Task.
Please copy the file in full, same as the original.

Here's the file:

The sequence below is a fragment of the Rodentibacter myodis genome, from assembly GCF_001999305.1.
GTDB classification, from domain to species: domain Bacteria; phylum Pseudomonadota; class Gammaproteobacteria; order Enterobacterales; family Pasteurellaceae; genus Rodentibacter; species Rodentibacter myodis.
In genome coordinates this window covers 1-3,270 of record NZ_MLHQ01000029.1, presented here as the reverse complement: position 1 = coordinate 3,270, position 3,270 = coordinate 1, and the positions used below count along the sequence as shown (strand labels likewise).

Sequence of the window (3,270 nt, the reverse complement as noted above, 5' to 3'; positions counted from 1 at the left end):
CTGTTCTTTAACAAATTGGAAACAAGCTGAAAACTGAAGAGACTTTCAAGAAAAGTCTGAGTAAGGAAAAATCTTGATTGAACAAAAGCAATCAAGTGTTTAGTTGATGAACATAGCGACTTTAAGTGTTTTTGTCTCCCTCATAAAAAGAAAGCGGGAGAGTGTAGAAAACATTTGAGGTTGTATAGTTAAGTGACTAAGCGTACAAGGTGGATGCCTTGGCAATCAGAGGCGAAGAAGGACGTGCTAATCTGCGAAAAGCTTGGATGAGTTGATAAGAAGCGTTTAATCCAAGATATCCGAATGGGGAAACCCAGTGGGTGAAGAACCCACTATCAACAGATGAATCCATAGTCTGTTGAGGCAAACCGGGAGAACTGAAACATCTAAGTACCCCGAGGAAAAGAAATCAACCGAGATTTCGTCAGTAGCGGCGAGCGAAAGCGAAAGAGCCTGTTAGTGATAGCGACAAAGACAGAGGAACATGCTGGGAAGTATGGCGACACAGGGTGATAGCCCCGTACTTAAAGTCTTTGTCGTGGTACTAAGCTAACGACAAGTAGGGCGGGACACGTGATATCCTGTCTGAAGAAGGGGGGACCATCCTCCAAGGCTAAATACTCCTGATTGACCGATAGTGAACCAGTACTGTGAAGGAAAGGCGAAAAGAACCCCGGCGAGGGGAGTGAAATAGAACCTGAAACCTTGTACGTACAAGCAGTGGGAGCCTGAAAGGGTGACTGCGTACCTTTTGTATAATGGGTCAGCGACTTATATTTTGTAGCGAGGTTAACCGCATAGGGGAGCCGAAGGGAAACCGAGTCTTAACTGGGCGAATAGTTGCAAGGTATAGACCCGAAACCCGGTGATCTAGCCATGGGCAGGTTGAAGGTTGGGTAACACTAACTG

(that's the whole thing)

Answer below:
The sequence below is a fragment of the Rodentibacter myodis genome, from assembly GCF_001999305.1.
GTDB classification, from domain to species: domain Bacteria; phylum Pseudomonadota; class Gammaproteobacteria; order Enterobacterales; family Pasteurellaceae; genus Rodentibacter; species Rodentibacter myodis.
In genome coordinates this window covers 1-3,270 of record NZ_MLHQ01000029.1, presented here as the reverse complement: position 1 = coordinate 3,270, position 3,270 = coordinate 1, and the positions used below count along the sequence as shown (strand labels likewise).

Sequence of the window (3,270 nt, the reverse complement as noted above, 5' to 3'; positions counted from 1 at the left end):
CTGTTCTTTAACAAATTGGAAACAAGCTGAAAACTGAAGAGACTTTCAAGAAAAGTCTGAGTAAGGAAAAATCTTGATTGAACAAAAGCAATCAAGTGTTTAGTTGATGAACATAGCGACTTTAAGTGTTTTTGTCTCCCTCATAAAAAGAAAGCGGGAGAGTGTAGAAAACATTTGAGGTTGTATAGTTAAGTGACTAAGCGTACAAGGTGGATGCCTTGGCAATCAGAGGCGAAGAAGGACGTGCTAATCTGCGAAAAGCTTGGATGAGTTGATAAGAAGCGTTTAATCCAAGATATCCGAATGGGGAAACCCAGTGGGTGAAGAACCCACTATCAACAGATGAATCCATAGTCTGTTGAGGCAAACCGGGAGAACTGAAACATCTAAGTACCCCGAGGAAAAGAAATCAACCGAGATTTCGTCAGTAGCGGCGAGCGAAAGCGAAAGAGCCTGTTAGTGATAGCGACAAAGACAGAGGAACATGCTGGGAAGTATGGCGACACAGGGTGATAGCCCCGTACTTAAAGTCTTTGTCGTGGTACTAAGCTAACGACAAGTAGGGCGGGACACGTGATATCCTGTCTGAAGAAGGGGGGACCATCCTCCAAGGCTAAATACTCCTGATTGACCGATAGTGAACCAGTACTGTGAAGGAAAGGCGAAAAGAACCCCGGCGAGGGGAGTGAAATAGAACCTGAAACCTTGTACGTACAAGCAGTGGGAGCCTGAAAGGGTGACTGCGTACCTTTTGTATAATGGGTCAGCGACTTATATTTTGTAGCGAGGTTAACCGCATAGGGGAGCCGAAGGGAAACCGAGTCTTAACTGGGCGAATAGTTGCAAGGTATAGACCCGAAACCCGGTGATCTAGCCATGGGCAGGTTGAAGGTTGGGTAACACTAACTG